3) dump the same number of bytes out of the boot partition and pipe those bytes into the "md5sum" utility:
Code:
dd if=/dev/block/platform/msm_sdcc.1/by-name/boot bs=FILELENGTH count=1 | md5sum

Q - I did the stock reversion process and I still have the "Custom" logo showing up on my phone during boot-up. Why?
A - Because you are using a custom recovery, or a kernel which is mismatched to the version of the bootloader firmware. These ROMs are intended for use with unlocked phones with a custom recovery in any event.

Q - I can't get Knox containers to work. Why?
A - Knox containers will not work on phones with a blown Knox Warranty flag. That's an irreversible change you made to your phone when you unlocked it and booted an unsigned kernel. Sorry.




[size=+2]::::: Revision History[/size]

0.95 remove umount /system at end of reversion script; undo Mobicore service suppression.
0.94 add ELM*{.apk|.odex|etc} to suppressions
0.93 correct chmod mode in restore script for bin/install-recovery.sh (PL1)
0.92 baseline


[size=+2]::::: FOOTNOTES[/size]


[*1] For example: bin/install-recovery.sh, LocalFOTA, SDM, Knox*, VMS, SysScope, et cetera. All the other commercial bloatware and Samsung apps remain. NOTE: because of the possiblity of running these kernels/ROMs on mis-matched bootloader(s) where TZ/Attribution failures could disable certain TrustZone capabilities, I have disabled the following properties in /system/build.prop:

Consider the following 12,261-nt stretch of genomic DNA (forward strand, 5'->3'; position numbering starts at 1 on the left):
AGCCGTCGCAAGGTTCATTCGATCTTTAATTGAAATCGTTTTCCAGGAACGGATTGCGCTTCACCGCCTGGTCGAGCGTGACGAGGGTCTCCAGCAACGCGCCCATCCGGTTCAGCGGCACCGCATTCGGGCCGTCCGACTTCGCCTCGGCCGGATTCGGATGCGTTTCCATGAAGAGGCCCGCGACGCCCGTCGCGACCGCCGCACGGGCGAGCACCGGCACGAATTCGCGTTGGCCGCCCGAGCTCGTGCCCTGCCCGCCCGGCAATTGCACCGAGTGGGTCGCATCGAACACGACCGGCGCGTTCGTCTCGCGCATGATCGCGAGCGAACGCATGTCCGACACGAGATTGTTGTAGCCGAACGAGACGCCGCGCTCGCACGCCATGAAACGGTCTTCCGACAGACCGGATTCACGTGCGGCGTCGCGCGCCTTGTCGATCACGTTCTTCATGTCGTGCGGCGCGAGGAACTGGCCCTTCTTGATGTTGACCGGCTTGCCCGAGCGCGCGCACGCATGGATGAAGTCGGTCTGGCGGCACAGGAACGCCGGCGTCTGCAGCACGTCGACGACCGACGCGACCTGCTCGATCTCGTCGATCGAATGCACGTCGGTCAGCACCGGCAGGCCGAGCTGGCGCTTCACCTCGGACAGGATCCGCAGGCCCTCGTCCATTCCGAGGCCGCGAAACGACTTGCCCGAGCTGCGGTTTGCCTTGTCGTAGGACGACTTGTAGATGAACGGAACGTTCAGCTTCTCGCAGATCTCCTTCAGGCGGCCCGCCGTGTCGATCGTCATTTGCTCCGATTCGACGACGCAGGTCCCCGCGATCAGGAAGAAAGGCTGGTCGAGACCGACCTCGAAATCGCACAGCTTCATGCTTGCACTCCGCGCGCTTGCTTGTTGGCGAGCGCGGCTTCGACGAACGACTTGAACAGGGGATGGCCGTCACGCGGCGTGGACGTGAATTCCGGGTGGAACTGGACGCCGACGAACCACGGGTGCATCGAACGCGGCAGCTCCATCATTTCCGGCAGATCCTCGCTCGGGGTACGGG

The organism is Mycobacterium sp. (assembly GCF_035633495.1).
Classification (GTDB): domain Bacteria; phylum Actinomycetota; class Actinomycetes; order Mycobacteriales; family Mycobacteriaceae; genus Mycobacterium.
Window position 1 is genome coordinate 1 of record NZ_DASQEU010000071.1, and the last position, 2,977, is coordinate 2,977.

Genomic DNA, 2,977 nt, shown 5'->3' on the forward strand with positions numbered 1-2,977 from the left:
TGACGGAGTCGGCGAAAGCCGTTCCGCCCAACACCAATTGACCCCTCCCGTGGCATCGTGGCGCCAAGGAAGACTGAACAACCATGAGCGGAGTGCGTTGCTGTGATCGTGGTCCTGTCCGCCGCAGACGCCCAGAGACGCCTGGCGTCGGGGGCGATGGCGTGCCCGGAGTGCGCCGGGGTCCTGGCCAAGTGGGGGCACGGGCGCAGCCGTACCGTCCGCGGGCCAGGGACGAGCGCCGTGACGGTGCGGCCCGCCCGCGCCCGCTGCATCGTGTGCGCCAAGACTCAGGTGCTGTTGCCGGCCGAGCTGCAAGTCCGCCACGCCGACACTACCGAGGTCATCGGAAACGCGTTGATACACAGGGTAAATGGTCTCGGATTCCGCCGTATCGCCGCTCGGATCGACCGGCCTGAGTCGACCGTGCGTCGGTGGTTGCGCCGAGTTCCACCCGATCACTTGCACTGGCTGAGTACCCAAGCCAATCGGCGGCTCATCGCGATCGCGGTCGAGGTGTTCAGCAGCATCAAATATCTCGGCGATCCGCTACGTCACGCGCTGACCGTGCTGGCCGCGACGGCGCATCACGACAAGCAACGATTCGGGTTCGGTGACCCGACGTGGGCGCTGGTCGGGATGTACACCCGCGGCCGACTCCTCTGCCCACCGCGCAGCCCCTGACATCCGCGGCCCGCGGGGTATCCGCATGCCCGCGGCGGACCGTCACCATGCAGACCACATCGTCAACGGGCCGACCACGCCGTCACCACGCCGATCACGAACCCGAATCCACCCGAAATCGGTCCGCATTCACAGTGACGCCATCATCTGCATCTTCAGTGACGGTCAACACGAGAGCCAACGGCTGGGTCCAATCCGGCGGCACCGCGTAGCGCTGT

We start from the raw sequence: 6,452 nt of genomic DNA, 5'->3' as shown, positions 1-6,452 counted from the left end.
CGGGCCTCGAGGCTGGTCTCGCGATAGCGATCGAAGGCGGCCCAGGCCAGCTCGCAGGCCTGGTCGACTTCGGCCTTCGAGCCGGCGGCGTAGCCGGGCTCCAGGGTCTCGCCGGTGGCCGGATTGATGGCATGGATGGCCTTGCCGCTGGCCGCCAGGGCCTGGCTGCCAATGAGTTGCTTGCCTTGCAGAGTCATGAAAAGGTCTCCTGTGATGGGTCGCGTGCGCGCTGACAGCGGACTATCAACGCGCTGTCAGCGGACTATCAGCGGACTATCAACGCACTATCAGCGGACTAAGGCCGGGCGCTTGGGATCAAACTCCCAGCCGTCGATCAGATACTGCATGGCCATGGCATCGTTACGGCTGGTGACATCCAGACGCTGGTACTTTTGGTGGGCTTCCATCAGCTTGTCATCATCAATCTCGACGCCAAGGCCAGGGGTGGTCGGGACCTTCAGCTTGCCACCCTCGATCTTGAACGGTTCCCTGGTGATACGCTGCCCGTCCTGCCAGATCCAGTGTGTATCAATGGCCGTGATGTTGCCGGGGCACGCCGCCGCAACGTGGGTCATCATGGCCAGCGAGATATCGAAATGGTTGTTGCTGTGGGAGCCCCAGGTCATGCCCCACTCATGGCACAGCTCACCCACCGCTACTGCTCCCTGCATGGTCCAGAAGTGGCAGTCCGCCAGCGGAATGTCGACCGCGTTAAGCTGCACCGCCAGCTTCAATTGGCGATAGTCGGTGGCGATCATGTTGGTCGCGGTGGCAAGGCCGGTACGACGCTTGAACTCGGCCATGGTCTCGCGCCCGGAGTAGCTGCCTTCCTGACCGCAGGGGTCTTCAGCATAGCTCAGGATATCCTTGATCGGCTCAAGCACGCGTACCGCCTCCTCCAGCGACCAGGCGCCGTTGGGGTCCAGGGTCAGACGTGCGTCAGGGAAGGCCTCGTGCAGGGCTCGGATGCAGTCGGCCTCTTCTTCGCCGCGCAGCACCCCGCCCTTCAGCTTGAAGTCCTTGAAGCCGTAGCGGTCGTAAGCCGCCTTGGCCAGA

ro.config.tima=0
ro.securestorage.support=false

These may be easily reversed and the device rebooted.

[*2] If you were returning to stock in order to sell or dispose the device, probably it is best to just use Odin with the factory images.

[*3] Using the custom recovery's Advanced->Terminal function, find the script name in /system/etc, i.e.

Code:
ls -l /system/etc/bftb0*
and then
Code:
 . /system/etc/bftb0_README*

It is sort of unlikely that anyone would need to use this. It may even be the case that Verizon has stopped providing OTA updates on older releases anyway. But it's there if you want it.

If nothing else, this script is very easy to read and so it documents all the changes that make it slightly different from pure stock; if you want to reverse one particular suppression, just read through the script and perform those individual changes manually, and reboot.

[*4] Since about superSU 2.65, the SuperSU .zip installation method MODIFIES THE BOOT PARTITION! The same is true of "systemless" root installations performed by custom recoveries (e.g. TWRP). You need to be aware of this in one very particular application: Installing a new bootloader over the top of a pre-rooted ROM which has the stock kernel version matching the version of the to-be-installed bootloader/modem firmware.
 
Last edited:

godrick15

Senior Member
Oct 27, 2013
219
17
Running twrp/developer mode (via the unlocked bootloader thread), s7 edge AryaMod rom, with NC4 modem.